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  • Shooting Snakes
  • Susann Cokal (bio)

In 1976, Miss Elaine Pratt surprised the neighborhood by adopting an eight-year-old girl off the Tesuque reservation. Miss Pratt was a schoolteacher, and many of the neighbors suspected this was her way of teaching them some kind of lesson; but the women in the Stitchers' Club pointed out that she was also thirty-four and too fat to get married, so it was her one chance at parenthood.

Miss Pratt called the little girl Ileanna, though to the aunts on the reservation she was still Mary. None of them minded what her name was, so long as she had somebody to take care of her now that her mother was dead and the aunts had so many children of their own. "It's a beautiful thing Miss Pratt is doing," the nicer neighbor ladies used to say, and they'd all nod and feel they were good and beautiful, too, for approving of her.

"She might lose some weight chasing after a child," my mother said at dinner. "Maybe she'll take the girl hiking on the wild land down the road, like your father's always saying he'll do with you . . . You know, if we aren't careful, when you grow up you'll look like Miss Pratt."

While she talked, I ate my mashed potatoes as fast as I could; I'd begun to sense when she was about to take something away from me.

Ileanna went to the school where Miss Pratt taught rather than the one up the street, and I knew her only from the neighborhood. While other kids played cowboys and Indians with plastic guns and arrows made of sticks, I used to see Ileanna spinning circles around her front yard, with the starched pink and lavender frocks that Miss Pratt made ballooning around her skinny brown legs. The women said those frocks were baby clothes blown up to third-grader size, but I was a big Laura Ingalls Wilder fan. I used to walk by the Pratt house to peek through the chain-link fence and imagine [End Page 135] that I had been adopted, too, and got to wear dresses that looked like something out of Little House on the Prairie.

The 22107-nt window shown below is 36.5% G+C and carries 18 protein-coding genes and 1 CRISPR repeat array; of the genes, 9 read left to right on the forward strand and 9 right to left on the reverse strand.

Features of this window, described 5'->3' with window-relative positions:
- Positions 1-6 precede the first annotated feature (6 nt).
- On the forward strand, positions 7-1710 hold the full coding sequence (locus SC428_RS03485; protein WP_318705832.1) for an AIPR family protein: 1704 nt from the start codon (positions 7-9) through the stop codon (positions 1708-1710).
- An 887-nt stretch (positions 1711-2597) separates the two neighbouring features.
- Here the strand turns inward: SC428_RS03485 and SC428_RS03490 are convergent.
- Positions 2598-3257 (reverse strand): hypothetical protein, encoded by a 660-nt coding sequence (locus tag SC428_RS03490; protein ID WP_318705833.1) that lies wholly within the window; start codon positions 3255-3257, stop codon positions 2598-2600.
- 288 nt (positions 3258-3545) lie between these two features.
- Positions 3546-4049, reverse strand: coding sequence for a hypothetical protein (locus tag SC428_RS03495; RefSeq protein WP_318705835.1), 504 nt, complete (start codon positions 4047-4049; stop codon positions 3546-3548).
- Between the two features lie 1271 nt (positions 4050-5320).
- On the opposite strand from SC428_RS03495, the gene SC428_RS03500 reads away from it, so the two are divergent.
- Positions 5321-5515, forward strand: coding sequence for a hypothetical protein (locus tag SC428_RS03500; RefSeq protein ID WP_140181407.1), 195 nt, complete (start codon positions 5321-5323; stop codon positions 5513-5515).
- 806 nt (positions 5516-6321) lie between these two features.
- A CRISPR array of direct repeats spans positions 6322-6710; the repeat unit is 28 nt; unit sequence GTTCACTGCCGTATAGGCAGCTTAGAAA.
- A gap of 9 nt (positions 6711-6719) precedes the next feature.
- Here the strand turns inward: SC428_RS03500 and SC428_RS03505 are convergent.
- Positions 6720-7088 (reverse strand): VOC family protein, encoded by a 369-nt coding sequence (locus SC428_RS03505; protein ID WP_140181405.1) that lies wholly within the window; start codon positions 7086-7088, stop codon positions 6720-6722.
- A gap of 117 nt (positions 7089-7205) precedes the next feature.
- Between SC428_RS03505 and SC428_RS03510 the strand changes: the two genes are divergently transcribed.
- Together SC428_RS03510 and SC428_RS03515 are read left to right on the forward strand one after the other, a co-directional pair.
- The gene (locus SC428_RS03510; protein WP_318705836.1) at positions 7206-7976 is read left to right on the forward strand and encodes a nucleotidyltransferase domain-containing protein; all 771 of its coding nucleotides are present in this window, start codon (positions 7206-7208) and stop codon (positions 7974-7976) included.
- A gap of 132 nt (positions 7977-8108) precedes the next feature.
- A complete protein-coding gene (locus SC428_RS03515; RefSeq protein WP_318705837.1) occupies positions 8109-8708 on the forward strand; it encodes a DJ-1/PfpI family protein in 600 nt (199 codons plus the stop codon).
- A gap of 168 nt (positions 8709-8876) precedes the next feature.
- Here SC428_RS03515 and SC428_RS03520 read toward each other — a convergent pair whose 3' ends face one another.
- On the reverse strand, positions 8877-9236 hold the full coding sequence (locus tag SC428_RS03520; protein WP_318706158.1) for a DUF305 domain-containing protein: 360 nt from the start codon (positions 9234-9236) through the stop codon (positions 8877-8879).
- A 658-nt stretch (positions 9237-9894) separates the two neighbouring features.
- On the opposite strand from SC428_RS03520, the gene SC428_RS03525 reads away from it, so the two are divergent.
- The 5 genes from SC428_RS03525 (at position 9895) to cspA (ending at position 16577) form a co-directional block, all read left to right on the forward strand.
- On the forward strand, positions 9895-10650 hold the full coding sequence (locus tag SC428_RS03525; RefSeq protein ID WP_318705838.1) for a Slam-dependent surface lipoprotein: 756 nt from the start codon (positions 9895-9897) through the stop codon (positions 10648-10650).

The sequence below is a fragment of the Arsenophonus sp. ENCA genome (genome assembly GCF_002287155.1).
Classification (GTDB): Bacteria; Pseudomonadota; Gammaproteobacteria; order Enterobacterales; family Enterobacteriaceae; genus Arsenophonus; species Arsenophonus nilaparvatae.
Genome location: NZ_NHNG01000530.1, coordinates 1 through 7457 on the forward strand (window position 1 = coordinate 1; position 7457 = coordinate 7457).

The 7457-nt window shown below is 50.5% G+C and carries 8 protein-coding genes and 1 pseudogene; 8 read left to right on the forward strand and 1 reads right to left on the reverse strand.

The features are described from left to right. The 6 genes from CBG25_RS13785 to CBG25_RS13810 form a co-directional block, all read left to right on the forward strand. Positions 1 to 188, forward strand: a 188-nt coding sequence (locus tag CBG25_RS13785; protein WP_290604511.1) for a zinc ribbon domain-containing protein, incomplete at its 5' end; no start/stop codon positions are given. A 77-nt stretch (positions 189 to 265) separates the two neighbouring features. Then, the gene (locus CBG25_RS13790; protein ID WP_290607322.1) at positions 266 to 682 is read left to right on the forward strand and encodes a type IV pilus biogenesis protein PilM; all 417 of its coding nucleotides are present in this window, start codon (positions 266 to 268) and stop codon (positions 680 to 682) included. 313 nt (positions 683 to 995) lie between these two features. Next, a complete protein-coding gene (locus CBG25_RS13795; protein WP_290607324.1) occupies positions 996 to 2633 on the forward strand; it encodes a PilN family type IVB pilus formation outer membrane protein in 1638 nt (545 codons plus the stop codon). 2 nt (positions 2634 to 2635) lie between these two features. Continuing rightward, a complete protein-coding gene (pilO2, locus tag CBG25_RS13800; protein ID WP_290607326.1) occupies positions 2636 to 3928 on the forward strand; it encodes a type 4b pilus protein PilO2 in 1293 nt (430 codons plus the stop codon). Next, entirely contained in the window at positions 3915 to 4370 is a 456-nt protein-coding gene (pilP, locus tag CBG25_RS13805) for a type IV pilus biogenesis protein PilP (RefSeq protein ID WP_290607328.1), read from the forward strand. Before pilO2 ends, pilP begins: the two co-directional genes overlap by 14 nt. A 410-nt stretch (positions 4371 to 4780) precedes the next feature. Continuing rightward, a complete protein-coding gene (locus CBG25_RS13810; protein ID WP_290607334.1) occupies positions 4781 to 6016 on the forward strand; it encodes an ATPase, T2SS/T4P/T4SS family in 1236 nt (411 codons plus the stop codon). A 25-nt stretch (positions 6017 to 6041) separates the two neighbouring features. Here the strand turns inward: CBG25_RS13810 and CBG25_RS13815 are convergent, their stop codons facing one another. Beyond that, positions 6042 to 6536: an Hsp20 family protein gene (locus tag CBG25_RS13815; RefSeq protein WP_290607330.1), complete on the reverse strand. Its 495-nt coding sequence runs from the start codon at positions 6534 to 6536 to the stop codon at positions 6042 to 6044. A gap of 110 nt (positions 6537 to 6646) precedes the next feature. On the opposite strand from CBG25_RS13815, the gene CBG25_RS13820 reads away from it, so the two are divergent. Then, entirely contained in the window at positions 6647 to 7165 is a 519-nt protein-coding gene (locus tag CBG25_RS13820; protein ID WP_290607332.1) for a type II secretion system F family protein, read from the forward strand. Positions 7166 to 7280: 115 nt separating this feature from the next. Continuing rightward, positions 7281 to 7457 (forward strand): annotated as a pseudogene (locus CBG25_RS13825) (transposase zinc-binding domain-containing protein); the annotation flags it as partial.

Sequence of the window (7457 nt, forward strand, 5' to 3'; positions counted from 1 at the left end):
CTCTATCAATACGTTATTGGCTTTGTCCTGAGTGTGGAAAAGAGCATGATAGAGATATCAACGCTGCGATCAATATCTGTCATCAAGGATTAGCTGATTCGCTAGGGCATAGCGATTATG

I was even more jealous when, on the third anniversary of her adoption, Ileanna got a baby potbellied pig. After school she would chase the pig around the yard until she caught it and wrapped her arms around the bristly black middle. I thought it would be wonderful to hug a pig and to tote a heavy slop bucket out of the kitchen and empty it into something called a trough. The wonders were compounded by imagining myself with dark skin and slanted eyes and black hair – instead of beige-all-over, as I was. Imagining myself called Ileanna Pratt instead of boring old Tracy Wilson.

The pig was followed by a pair of soft gray rabbits that quickly multiplied, and then a glossy brown dog missing a leg. I almost couldn't bear to go by the Pratt house anymore; of course my parents refused to let me have a pet. A pet might distract me from my studies.

As a reward for the first time I got straight A's, my father finally took me out on the wild land and taught me to use his .45 revolver. We shot at juniper bushes and yucca blossoms and a dead rattles-nake until my mother got wind of it. "Nine-year-old girls don't shoot guns," she said. "Period."

When it was time for junior high, the children of White Rock were bused up the mountain to attend one big school in Los Alamos. In that year, Ileanna Pratt became my friend. It turned out that she was two years older than I, but I'd started school early and she'd been left back when she got to White Rock, so we were in the same grade. I was surprised to find out she was as unpopular as I was; her beautiful frilly dresses and fat schoolmarm of a mother made other kids snicker as she walked by. She did...

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Additional Information

ISSN
1542-426X
Print ISSN
0032-6682
Pages
pp. 135-152
Launched on MUSE
2006-05-18
Open Access
No
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